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Heisman Trophy finalists: How to rank the three primary contenders for the 2019 award

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heisman01The official Heisman Trophy ballot only allows voters to list three players. Seems kind of limiting considering there are 130 schools, half of them in the Power Five, and scores of skill players populating them.

Fortunately, we are not limiting ourselves in this space.

The 2019 season was one in which Ohio State could have made a case for three candidates by itself. Four if you count LSU's quarterback, an Ohio State graduate.

One of the Buckeyes was a defensive force we haven't seen the likes off in at least a decade. Another was picked off once in 308 throws. Still another made himself one of the all-time runners at Ohio State, a school that can brag a bit about all-time runners.

But none of them measured up to LSU QB Joe Burrow. A kid whose dad and brothers played at Nebraska; a kid who grew up in Ohio and played at Ohio State before finding his game in the Bayou.

What a season. Here is how my Heisman ballot would look.

1. Joe Burrow, redshirt senior quarterback, LSU: A combination of maturation, coaching, talent and a new offense produced the nation's best player. His story captured the nation. His game wore down opponents. Burrow went from being "just a guy" (in 2018, per CBS Sports draft analyst Ryan Wilson) to the best quarterback in LSU history. Burrow took to Joe Brady's spread scheme as a thrower, a runner and a leader. With two more touchdowns in the College Football Playoff, he will become the seventh quarterback in history to throw for 50 scores.

2. Justin Fields, sophomore quarterback, Ohio State: A truly historic season for the former No. 1 national recruit. In an offense that evolved into a power running unit, Fields tossed 40 touchdowns against only one interception. He added 471 yards and 10 more touchdowns on the ground. No quarterback in at least the last 11 years has combined such production with that kind of efficiency. Talk about realized potential. This is what Georgia expected Fields to be but couldn't afford to give him enough time behind Jake Fromm.

3. J.K. Dobbins, junior running back, Ohio State: In the last three games, Dobbins became a work horse carrying the ball a combined 100 times. He went from averaging 18 carries in the first 10 games to more than 33 in the final three. Chasing Wisconsin's Jonathan Taylor (see below) motivated him. An engine drove him. "I'm not even close to being satisfied," he said after the Michigan game.  After 172 yards against Wisconsin, Dobbins is now the No. 2 rusher in Ohio State history behind only Archie Griffin. If you're going to beat the Buckeyes in the playoff, you have to stop Dobbins first.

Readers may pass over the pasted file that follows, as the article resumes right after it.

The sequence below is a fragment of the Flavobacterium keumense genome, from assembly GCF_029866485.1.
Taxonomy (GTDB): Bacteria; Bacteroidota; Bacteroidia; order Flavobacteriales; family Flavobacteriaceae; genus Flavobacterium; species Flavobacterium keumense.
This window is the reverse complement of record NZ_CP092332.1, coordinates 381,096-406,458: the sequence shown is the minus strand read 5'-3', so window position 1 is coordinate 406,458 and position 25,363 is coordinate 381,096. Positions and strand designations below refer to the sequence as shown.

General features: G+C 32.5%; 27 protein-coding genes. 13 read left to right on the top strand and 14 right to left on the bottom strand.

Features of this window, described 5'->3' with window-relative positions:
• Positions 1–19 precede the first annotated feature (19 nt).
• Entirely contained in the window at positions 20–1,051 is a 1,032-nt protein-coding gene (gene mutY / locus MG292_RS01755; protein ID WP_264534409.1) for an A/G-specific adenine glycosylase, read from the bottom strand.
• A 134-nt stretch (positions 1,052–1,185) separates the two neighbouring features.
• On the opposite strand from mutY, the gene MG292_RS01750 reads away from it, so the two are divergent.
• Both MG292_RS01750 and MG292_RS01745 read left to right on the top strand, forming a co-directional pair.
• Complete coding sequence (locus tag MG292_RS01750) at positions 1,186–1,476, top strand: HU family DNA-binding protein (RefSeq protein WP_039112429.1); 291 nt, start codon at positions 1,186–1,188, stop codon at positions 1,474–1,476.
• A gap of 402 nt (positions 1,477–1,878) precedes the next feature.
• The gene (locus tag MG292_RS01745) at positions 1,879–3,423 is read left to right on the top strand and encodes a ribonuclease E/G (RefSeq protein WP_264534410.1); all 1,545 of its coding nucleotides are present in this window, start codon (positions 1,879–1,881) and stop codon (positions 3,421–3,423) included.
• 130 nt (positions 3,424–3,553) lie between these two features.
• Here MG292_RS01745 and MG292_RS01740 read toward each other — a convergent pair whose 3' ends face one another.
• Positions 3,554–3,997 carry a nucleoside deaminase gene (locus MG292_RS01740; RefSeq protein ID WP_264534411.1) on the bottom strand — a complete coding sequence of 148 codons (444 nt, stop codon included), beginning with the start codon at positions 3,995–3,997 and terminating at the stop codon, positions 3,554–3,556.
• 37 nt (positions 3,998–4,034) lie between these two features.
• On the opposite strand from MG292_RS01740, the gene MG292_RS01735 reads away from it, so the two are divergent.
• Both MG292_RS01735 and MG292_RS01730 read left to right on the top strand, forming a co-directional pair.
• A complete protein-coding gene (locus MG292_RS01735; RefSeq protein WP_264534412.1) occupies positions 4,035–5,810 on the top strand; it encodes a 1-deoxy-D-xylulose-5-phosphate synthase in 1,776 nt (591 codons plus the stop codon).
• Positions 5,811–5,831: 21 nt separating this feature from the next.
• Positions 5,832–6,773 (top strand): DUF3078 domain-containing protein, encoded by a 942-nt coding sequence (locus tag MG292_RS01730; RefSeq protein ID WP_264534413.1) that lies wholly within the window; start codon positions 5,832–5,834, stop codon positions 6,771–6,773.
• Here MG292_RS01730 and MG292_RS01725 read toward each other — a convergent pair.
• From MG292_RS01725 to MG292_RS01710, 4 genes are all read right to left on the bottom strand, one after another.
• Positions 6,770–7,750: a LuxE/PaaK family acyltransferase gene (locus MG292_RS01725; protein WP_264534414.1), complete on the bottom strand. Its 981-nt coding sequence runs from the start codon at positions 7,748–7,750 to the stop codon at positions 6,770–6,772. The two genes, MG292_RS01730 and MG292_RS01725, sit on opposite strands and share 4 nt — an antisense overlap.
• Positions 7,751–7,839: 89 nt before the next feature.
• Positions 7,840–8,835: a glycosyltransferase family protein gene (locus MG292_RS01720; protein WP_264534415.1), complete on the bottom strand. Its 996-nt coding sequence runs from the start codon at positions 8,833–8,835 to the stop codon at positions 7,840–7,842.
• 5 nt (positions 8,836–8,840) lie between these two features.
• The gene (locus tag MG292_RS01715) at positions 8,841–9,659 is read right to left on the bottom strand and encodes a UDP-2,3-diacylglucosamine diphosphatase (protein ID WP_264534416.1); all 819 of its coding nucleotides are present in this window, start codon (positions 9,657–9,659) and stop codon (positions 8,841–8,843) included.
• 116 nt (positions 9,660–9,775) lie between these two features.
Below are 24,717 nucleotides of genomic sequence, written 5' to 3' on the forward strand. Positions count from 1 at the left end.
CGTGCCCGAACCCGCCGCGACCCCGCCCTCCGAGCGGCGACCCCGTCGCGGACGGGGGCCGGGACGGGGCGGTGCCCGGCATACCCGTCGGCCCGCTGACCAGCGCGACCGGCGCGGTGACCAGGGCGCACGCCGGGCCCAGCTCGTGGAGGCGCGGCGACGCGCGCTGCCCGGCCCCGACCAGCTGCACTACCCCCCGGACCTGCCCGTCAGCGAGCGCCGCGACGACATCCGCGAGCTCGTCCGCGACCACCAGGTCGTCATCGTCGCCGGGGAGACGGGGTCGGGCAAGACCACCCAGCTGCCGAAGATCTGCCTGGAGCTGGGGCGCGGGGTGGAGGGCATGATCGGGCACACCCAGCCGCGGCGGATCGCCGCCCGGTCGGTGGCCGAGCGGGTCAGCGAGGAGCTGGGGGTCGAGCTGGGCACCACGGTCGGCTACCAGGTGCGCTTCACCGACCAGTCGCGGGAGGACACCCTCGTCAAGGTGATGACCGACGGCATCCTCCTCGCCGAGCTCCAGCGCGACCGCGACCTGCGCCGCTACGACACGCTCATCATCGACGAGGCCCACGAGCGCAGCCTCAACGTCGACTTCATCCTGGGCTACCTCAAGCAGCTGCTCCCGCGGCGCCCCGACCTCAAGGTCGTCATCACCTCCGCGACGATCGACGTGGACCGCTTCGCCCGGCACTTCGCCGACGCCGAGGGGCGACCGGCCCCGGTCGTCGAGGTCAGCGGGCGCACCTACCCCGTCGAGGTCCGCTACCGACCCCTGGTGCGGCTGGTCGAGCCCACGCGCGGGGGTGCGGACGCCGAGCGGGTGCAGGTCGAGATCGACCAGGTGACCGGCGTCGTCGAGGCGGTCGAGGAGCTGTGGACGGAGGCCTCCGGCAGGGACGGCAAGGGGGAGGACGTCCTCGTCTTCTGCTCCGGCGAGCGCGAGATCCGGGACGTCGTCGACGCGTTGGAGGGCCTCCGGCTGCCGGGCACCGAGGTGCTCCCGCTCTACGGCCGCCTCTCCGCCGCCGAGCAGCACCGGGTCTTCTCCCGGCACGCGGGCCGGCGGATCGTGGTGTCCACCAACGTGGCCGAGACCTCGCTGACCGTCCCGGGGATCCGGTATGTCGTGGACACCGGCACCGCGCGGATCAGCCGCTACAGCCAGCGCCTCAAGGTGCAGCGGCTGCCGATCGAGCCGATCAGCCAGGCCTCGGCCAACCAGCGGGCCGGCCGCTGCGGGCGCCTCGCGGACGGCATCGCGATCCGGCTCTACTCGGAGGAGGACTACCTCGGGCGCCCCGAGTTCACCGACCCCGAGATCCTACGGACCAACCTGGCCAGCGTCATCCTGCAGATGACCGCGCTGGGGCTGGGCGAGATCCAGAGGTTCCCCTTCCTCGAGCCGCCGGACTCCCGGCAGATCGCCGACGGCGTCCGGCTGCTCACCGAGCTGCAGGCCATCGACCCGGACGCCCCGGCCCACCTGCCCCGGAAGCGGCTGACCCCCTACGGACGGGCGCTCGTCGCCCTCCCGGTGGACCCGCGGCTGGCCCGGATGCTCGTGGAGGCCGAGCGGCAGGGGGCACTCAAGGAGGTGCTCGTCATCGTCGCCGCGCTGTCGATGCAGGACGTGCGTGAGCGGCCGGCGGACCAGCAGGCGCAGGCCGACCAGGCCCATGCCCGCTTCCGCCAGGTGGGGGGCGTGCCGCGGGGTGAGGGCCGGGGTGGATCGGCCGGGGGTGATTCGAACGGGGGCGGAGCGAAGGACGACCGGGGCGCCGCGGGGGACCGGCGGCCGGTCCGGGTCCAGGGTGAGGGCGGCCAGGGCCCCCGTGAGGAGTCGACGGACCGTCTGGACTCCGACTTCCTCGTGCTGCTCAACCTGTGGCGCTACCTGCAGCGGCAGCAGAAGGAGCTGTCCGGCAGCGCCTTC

Honorable mentions

Chase Young, junior defensive end, Ohio State: The only reason Young didn't make it into my top three is he was skunked against Michigan (no tackles) and missed two games because of the NCAA suspension. Otherwise, "The Predator" was a beast. Go ahead and crown him the national defensive player of the year.

Jalen Hurts, senior quarterback, Oklahoma: What a career. Four years, two teams, four playoff appearances. Hurts reinvented himself at Oklahoma where coach Lincoln Riley maxed out his true potential. If it wasn't for his niggling habit of turning the ball over, Hurts would be in the top three.

Chuba Hubbard, redshirt sophomore running back, Oklahoma State: From playing CFL rules in high school in his native Canada to dominating the Big 12 and the nation at Tailback U, Hubbard was the most productive back in the country. Take a good look, the redshirt sophomore is likely headed to the NFL. With 1,936 yards, Hubbard needs 219 in the bowl game to become a top 10 all-time single-season rusher.  

Jonathan Taylor, junior running back, Wisconsin: A credit to his family, Wisconsin and college football, Taylor will go down as one of the best backs in Big Ten history. Already over 6,000 yards in his career, Taylor is within a monster bowl game of catching Donnell Pumphrey to become the NCAA's career rushing leader. Just don't tell Wisco legend Ron Dayne. The NCAA didn't count Dayne's bowl games back in the day.